Brightly colored numbers are also placed around the room to guide students into going to the correct place in the room for their math station. You can see the bright yellow number below.
Now originally when we put the stations together, I told the teacher I would write the “I Can” statements on the bottom of the tubs. I did this with illustrations. Now, Debbie Diller’s book has the “I Can” statements written on the lids of tubs, and a math coach I work with also has the directions labeled on the tub lids.
However, after the first grade teacher saw what the third grade teacher had done by putting the “I Can” statements on the inside of the folder, she, too, opted for putting the “I Can” statements and directions in folders. She numbered the folders only. This way the inside of the folder can be switched out without having to buy new folders.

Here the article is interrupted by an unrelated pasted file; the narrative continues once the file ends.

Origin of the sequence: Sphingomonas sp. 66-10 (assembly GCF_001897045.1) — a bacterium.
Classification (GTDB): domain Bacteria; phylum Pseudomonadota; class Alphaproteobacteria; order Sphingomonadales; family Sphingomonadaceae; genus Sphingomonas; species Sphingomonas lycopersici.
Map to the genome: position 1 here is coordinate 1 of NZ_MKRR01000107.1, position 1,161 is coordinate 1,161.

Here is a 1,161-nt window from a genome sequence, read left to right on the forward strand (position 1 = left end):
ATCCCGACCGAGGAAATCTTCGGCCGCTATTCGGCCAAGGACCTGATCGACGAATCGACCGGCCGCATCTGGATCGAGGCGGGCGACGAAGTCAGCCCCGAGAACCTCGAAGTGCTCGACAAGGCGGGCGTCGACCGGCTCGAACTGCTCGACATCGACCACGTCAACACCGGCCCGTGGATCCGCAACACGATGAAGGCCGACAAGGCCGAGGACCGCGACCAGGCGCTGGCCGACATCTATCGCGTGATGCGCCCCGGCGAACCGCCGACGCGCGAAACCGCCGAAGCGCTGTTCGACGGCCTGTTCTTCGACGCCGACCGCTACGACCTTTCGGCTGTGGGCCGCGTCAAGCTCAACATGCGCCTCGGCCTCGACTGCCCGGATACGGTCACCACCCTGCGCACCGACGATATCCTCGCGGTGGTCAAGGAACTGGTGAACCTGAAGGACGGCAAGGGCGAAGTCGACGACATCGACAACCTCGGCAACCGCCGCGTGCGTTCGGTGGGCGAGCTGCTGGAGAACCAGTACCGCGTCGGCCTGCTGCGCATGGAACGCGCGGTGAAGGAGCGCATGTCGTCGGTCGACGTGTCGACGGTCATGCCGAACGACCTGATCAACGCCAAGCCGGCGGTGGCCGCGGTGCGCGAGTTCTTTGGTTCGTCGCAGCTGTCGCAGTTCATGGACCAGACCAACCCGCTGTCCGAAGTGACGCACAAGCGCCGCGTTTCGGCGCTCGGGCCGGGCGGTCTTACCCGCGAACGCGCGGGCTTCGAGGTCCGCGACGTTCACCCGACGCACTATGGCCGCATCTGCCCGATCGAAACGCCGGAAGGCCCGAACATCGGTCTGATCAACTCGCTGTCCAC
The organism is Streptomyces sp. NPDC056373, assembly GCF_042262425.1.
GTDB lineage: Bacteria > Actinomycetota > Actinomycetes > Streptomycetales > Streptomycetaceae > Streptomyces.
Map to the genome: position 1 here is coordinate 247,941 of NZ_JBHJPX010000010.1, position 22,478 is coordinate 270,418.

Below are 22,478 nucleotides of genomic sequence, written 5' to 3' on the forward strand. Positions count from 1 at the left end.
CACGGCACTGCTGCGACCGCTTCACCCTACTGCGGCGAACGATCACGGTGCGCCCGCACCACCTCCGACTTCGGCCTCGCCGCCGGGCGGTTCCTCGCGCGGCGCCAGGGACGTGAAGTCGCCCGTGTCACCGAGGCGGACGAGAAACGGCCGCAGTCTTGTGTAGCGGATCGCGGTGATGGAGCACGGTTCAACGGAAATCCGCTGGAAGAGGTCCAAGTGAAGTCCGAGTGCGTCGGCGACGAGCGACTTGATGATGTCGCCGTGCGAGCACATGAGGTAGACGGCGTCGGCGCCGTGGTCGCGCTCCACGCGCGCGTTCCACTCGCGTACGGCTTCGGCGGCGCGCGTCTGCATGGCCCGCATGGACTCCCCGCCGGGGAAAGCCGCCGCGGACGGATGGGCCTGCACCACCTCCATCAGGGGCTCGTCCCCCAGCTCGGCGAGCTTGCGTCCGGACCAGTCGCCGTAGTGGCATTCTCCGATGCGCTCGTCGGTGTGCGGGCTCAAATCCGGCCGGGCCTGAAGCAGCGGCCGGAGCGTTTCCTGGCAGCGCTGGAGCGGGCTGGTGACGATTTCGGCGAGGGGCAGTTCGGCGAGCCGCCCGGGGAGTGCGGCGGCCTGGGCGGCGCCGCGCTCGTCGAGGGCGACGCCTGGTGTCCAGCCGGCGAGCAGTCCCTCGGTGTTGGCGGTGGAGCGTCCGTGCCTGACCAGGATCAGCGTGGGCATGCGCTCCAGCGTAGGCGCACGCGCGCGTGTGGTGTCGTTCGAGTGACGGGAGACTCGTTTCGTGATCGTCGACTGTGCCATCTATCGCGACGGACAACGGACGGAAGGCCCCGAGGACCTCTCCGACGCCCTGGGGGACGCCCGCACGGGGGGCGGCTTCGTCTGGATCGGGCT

So here are some of the stations and games that we put into place for the 1st graders. Again,with first grade the target of the stations was fluency with number facts and with counting.
Station 1 was simple and easy–Reflex Math Fact Practice–addition, of course, for 1st grade.
I already showed you the “I Can” statements for Station 2 above in the blue bucket with Ten Sly Piranhas. Kids could read the book, they could act out the book on the mat with the cubes, or they could write their own Piranhas word problems. The alligator on the work mat is just something I found on Google images and cut out.
This station revolves around counting and number patterns.